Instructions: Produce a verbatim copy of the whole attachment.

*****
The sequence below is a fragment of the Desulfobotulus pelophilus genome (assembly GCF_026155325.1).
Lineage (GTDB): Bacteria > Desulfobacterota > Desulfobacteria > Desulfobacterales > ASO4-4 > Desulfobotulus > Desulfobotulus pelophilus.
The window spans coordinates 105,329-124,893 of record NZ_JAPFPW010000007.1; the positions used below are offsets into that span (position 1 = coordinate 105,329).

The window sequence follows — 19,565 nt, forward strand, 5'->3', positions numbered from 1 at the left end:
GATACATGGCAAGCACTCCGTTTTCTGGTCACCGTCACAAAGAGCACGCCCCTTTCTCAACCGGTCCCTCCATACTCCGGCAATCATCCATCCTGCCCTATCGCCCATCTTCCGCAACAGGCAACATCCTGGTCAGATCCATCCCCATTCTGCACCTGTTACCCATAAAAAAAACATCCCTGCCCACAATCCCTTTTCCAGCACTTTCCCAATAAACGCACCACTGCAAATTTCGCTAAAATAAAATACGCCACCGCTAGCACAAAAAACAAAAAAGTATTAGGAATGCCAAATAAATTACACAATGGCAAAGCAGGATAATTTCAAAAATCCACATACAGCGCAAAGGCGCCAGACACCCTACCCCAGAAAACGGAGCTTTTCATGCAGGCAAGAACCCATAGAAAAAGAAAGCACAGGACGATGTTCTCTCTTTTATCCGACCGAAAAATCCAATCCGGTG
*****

The sequence below is a fragment of the Desulfobotulus pelophilus genome (assembly GCF_026155325.1).
Lineage (GTDB): Bacteria > Desulfobacterota > Desulfobacteria > Desulfobacterales > ASO4-4 > Desulfobotulus > Desulfobotulus pelophilus.
The window spans coordinates 105,329-124,893 of record NZ_JAPFPW010000007.1; the positions used below are offsets into that span (position 1 = coordinate 105,329).

The window sequence follows — 19,565 nt, forward strand, 5'->3', positions numbered from 1 at the left end:
GATACATGGCAAGCACTCCGTTTTCTGGTCACCGTCACAAAGAGCACGCCCCTTTCTCAACCGGTCCCTCCATACTCCGGCAATCATCCATCCTGCCCTATCGCCCATCTTCCGCAACAGGCAACATCCTGGTCAGATCCATCCCCATTCTGCACCTGTTACCCATAAAAAAAACATCCCTGCCCACAATCCCTTTTCCAGCACTTTCCCAATAAACGCACCACTGCAAATTTCGCTAAAATAAAATACGCCACCGCTAGCACAAAAAACAAAAAAGTATTAGGAATGCCAAATAAATTACACAATGGCAAAGCAGGATAATTTCAAAAATCCACATACAGCGCAAAGGCGCCAGACACCCTACCCCAGAAAACGGAGCTTTTCATGCAGGCAAGAACCCATAGAAAAAGAAAGCACAGGACGATGTTCTCTCTTTTATCCGACCGAAAAATCCAATCCGGTG